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5.2.4 Seven steps to break through organizational gridlock


Adapted from Senge, P. et al. 1994, the fifth discipline field book, p. 165-172.


Gridlock results when people behave as if they are independent, each pulling in a different direction.

Step 1: Identify the original problem symptom

Look back over a period of time and identify a class of symptoms that have been recurring.

Step 2: Map all quick fixes

Try to map out all the fixes that have been used to tackle the identified problem. The objective is to identify a set of balancing loops that appear to be keeping the problems under control.

Step 3: Identify undesirable impacts

Actions taken by one group almost always affect others in the organization (e.g. if each team’s solution causes a problem for the other team). Identify a reinforcing process that locks the players into a patterned response.

Step 4: Identify fundamental solutions

Having identified the undesirable effects of your quick fix, you need to find a solution that will more fundamentally address the problem. You will need to look at the situation from everyone’s perspective to achieve a fundamental solution.

Step 5: Map additive side effects of quick fixes

There are usually side effects of the quick fixes that steadily undermine the viability of the fundamental solution. This leads to a reinforcing spiral of dependency.

Step 6: Find interconnections between to fundamental loops

Finding links between the interaction effects and the fundamental solution. The interaction effects create spiraling resentment, which leads to an increasing unwillingness to communicate with the other team, resulting in an ‘us’ versus ‘them’ mentality.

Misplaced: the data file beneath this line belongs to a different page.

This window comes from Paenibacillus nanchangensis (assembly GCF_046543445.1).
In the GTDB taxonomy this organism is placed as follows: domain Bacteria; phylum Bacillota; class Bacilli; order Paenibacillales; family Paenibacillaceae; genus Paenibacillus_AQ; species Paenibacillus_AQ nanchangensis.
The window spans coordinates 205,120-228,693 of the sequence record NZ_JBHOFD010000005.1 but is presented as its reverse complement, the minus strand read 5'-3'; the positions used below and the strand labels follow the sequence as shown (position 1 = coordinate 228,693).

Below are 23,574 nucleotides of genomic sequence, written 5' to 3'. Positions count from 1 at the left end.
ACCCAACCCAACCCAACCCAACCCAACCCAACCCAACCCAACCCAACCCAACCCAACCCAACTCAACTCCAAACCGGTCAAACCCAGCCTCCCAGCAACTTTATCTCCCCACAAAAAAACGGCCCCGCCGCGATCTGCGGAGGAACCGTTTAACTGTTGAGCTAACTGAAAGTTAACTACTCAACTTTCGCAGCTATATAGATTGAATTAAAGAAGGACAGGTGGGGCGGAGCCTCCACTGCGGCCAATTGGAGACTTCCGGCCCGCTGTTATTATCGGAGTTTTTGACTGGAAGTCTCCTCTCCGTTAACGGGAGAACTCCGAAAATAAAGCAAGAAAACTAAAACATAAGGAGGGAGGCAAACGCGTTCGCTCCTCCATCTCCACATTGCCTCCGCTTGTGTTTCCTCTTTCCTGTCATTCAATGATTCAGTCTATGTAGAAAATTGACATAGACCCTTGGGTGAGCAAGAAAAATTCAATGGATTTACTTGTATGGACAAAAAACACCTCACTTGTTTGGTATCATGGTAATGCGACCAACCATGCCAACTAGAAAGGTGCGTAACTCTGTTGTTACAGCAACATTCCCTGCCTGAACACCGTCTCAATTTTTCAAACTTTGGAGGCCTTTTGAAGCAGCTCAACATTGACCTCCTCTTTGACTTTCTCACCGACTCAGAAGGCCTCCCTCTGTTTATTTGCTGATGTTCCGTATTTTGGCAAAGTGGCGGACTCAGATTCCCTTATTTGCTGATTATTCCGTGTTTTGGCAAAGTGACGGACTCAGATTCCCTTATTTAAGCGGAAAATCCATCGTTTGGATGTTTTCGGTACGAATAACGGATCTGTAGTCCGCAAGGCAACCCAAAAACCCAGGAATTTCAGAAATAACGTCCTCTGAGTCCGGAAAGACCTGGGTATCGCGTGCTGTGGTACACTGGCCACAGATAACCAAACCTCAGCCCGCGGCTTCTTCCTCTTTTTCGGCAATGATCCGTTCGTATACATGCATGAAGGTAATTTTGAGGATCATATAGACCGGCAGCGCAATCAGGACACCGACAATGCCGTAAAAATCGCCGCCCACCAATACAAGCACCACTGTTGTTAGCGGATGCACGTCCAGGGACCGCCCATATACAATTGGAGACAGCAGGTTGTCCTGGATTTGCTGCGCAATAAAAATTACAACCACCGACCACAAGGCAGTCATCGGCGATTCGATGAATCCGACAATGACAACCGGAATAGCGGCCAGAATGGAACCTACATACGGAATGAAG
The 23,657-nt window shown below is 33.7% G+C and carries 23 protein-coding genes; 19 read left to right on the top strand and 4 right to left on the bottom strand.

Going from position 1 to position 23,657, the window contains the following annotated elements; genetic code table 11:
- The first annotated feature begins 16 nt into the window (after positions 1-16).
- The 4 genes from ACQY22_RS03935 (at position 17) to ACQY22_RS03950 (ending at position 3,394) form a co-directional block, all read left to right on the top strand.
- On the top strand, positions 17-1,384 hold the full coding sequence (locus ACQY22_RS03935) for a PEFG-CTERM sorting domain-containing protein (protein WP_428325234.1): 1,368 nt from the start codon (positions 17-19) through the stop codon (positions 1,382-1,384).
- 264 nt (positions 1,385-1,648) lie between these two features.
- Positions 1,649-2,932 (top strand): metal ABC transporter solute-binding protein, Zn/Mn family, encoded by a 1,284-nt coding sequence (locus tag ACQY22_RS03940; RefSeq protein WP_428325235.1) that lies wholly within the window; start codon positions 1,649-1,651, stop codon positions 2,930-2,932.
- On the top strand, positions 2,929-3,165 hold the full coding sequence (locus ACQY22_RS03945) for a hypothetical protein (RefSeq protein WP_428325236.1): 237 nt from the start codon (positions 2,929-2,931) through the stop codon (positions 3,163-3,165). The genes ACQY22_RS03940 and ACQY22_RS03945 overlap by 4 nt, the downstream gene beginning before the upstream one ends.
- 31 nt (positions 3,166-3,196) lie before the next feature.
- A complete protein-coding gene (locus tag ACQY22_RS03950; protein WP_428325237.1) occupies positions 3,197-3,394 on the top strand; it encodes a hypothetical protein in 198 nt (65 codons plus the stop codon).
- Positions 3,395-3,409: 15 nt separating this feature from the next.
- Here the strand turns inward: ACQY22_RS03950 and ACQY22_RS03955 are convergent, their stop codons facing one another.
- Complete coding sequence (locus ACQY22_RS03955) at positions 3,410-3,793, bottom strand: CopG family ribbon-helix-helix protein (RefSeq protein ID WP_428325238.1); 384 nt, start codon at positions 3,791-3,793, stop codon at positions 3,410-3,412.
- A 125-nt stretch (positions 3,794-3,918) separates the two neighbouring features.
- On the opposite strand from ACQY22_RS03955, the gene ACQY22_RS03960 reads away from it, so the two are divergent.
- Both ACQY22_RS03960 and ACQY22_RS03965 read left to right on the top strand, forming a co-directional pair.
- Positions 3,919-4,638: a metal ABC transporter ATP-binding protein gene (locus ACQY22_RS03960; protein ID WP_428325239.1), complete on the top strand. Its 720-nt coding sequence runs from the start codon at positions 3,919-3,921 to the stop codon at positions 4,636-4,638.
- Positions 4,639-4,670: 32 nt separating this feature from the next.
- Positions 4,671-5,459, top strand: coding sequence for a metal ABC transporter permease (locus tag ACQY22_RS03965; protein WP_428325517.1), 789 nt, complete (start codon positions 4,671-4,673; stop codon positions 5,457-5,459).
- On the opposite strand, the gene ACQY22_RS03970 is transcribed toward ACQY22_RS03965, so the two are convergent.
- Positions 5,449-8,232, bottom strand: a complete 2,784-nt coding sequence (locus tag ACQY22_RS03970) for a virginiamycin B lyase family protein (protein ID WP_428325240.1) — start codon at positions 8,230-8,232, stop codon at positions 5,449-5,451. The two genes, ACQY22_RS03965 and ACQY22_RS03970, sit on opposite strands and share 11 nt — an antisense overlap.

Step 7: Identify high leverage actions

If you are able to get a bird’s eye-view, you can see the larger grid. The process of mapping out a gridlocked situation can be a high leverage action and be a starting point for communication across walls.

You know you found a high leverage intervention when you can see the long-term pattern of behavior shift qualitatively in a system, for example if stagnation gives way to growth or if oscillations dampen. This kind of breakthrough happens most readily when you can make alterations in the structure you’ve mapped out. You either add new desirable loops or break linkages that produce undesirable impacts.

  • Adding a loop: translates into designing and implementing a new process, monitoring information in a new way, or establishing new policies.
  • Breaking a link: eliminating or weakening undesirable consequences of your actions or ceasing strategies which are counterproductive in the long run.

When you add loops or break links, it’s critical to try to make such mental models explicit, because the reasons underlying peoples’ actions are fundamental to the system’s structure.